CAPITALS — The Turkish military says it has surrounded the Kurdish-held city of Afrin in northern Syria, the focus of an offensive against a Kurdish militia.
A statement said troops and allied Syrian rebels had also captured “critically important areas”.
A Kurdish source confirmed that all roads into the city were now being targeted by Turkish shellfire.
Hundreds of civilians reportedly fled the city to nearby areas controlled by the Syrian government on Monday.
The Turkish operation aimed at driving the Kurdish People’s Protection Units (YPG) militia out of Afrin began on 20 January.
The Turkish government says the YPG is an extension of the banned Kurdistan Workers’ Party (PKK), which has fought for Kurdish autonomy in south-eastern Turkey for three decades, and considers it a terrorist group.
The YPG denies any direct organisational links to the PKK – an assertion backed by the US, which has provided the militia and allied Arab fighters with weapons and air support to help them battle the jihadist group Islamic State (IS).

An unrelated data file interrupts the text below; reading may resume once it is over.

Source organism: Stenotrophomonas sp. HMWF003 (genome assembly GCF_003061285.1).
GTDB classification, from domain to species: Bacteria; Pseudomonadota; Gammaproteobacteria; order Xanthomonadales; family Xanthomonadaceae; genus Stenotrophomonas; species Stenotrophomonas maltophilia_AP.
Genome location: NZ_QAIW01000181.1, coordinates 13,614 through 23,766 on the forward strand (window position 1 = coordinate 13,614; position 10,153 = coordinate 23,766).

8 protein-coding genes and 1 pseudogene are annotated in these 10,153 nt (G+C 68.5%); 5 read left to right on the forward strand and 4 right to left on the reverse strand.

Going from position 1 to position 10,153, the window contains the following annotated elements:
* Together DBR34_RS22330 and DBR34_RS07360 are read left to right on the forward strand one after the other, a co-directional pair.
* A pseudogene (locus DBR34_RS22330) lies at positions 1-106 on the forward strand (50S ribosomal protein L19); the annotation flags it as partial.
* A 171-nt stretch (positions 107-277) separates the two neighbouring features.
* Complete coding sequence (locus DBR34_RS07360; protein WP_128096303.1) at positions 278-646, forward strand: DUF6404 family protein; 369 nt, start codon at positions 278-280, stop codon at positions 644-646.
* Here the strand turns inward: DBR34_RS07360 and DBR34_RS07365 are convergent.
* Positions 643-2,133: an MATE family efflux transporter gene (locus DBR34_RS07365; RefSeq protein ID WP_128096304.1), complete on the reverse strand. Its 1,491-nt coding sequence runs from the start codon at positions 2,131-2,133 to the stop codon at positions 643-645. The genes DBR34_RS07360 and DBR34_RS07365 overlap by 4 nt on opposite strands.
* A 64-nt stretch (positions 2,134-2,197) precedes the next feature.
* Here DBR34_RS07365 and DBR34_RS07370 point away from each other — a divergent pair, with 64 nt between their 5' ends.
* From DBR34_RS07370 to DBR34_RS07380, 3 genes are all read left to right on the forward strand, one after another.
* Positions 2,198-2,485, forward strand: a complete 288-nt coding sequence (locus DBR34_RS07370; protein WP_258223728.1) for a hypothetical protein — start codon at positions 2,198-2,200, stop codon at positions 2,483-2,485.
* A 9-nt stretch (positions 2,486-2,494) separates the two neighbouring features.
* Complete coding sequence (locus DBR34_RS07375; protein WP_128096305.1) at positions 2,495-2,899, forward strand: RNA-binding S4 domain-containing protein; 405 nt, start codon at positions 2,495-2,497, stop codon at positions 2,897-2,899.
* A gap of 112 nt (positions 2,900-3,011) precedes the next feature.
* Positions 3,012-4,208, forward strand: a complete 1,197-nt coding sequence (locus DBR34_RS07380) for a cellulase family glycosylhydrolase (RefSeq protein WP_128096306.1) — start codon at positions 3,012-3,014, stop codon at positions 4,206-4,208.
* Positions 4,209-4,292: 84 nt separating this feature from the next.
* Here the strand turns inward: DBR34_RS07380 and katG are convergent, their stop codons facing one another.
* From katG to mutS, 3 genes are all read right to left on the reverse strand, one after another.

The Syrian Observatory for Human Rights, a UK-based monitoring group, confirmed that Turkish-led forces were besieging Afrin, 90 villages and a nearby town on Tuesday. The only road out was in range of Turkish artillery fire and was therefore impassable, it said.
YPG spokesman Nouri Mahmoud acknowledged that all roads in the area were being targeted by Turkish bombardment.
But he told Reuters news agency that Afrin had long been surrounded “from all directions”, and that Turkey was spreading false news to boost morale.